|icon_uk (icon_uk) wrote in scans_daily,|
@ 2011-04-02 10:04 pm UTC
|Entry tags:||creator: dan jurgens, creator: troy hickman, publisher: top cow, title: common grounds|
However, I love the offbeat too, the "slice of life" stories which look at how superpowers impact ones life, and look at why some people become heroes and some people become villains, and why some people don't actually do much with their powers. The likes of "Astro City" and "DP7" examine this sort of thing, but there are others too. This is the first of a series about one title which did it very well indeed, IMHO.
"Common Grounds" was a 6-issue mini series from Top Cow Productions in 2004, created by Troy Hickman, with two stories per issue, and a rotating cast of noted artist telling one story each.
The premise is simple. In this world there exists a chain of coffee shops; "Common Grounds", whose purpose is to create a neutral environment for super-powered beings. Anyone is welcome (though "normals" tend to be intimidated) but the one rule is "NO FIGHTING". There's no truce magic, or power neutralising effects or the like, just mutual agreement. And it holds too, because even supervillains like somewhere to get a nice kruller and a cup of really good coffee. And anyone dumb enough, or psycho enough, to try something there would discover that A) Their bouncers are superpowered too, and B) All the OTHER heroes and villains who liked it there would be after you like a shot. You think Darkseid is bad, just wait until you see Bucky deprived of his coffee and morning Danish pastry... An eternity in the Firepits of Apokalips would be a refreshing spring breeze by comparison. (It's never stated, but one might assume that the Police don't intervene on Common Grounds property because if they're having a coffee they're not robbing a bank, and if you did try to intervene then it would get very messy very quickly.)
These stories are mostly 9 pages long (a few longer, a few shorter), which makes trimming to 1/3 a beast of a job, so I would thoroughly recommend checking out the proper versions of these stories (It's available as a TPB for those who can't find the single issues) as they do deserve a proper reading.
From issue 1, the tale of Speeding Bullet, who lives
"Beyond the Speed of Life"
(Approx 3 pages from a 9 page story)
Ed Franklyn is an up-and-coming writer who has managed to secure an interview with Speeding Bullet, the devil-may-care superspeedster superhero. Ed has always rather envied superheroes, he'd always imagined how cool it would be to have superpowers, as do many people who seem to have rather tame lives... They arrange to meet at a Common Grounds...
I like this guy.... Anyway, SB explains that he has no clue as to the origins of his speed powers, one day he was running to catch a bus in New York, the next thing he knew, he was in an Iowa cornfield. Being of that sort of a mind, he decided to use his powers to help people, made himself a costume, and promptly became Speeding Bullet, the sort of hero who runs into burning buildings to pull people out. Ed expresses his envy of SB, but SB says that it's not that simple...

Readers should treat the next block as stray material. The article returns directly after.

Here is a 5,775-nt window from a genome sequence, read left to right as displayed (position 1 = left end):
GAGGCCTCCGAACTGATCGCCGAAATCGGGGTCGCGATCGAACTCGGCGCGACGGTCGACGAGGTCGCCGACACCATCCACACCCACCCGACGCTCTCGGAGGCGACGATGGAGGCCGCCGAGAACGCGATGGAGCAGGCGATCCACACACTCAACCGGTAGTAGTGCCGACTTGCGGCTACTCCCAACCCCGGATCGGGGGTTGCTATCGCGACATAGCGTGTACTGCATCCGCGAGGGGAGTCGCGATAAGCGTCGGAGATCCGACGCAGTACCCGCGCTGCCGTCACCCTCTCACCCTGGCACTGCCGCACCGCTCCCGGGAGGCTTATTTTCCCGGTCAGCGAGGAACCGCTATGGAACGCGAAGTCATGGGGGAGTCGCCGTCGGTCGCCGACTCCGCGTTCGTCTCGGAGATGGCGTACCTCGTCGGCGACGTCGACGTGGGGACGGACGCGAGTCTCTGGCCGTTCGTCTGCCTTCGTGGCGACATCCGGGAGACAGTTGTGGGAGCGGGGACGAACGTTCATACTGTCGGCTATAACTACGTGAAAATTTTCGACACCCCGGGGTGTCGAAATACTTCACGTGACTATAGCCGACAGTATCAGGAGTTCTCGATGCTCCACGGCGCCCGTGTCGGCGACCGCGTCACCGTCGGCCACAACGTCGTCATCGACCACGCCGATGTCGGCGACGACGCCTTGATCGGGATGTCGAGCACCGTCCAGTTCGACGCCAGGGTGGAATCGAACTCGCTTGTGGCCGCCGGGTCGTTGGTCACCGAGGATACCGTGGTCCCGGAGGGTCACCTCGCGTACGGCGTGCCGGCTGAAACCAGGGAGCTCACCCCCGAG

Now there's something we never hear from Wally, Bart or Pietro, but it makes perfect sense.
He can only afford his food bills because for an hour once an month, he donates blood plasma. His body replenishes it in about 27 seconds, and he earns about $1800. He also gets a lot of freebies because of who he is, case in point....
Okay, now that's DEFINITELY not something I've even heard Pietro mention...
He liked reading, but is quite literally running out of books to read because he zips through them so fast.
Ed realises that this means all the Pauly Shore ones too, and commiserates. SB mentions that because he doesn't sleep anymore, when he's not actively helping people, he just keeps running, racing along the roads at night for something to DO. He also notes he thinks he has every billboard in the entire USA committed to memory.
He'd also like to help out in other countries, which he could reach quite easily, but he's basically barred from foreign travel, because his powers would make him the perfect spy.
Ed tries to cheer him up by reminding him of all the good he's done, but like most of us, SB tends to remember his failures more than his successes. There was a little girl trapped in a mineshaft which was slowly collapsing on her... He offered his help of course, but...
She died, her lungs filling with dirt whilst he was out getting sandwiches for everyone... There's no blame of course, there's nothing he could have done, but from his POV, he SHOULD have been able to, and that's what he remembers, as he starts to break down in frustration.
I love that last panel, it's nothing more than a man reaching out to make contact with another man so he knows he's not alone. It's not sexual, it's not even affectionate per se, it's just.... human.
SB gets himself under control, though he notes that he's not even sure most forms of suicide would work for him since he heals from just about anything at hyperspeed
SB then says he has to head out, and Ed tells him that if he ever wants to talk, for another interview, or even just because he wants to talk, to get back in touch..
So, your thoughts?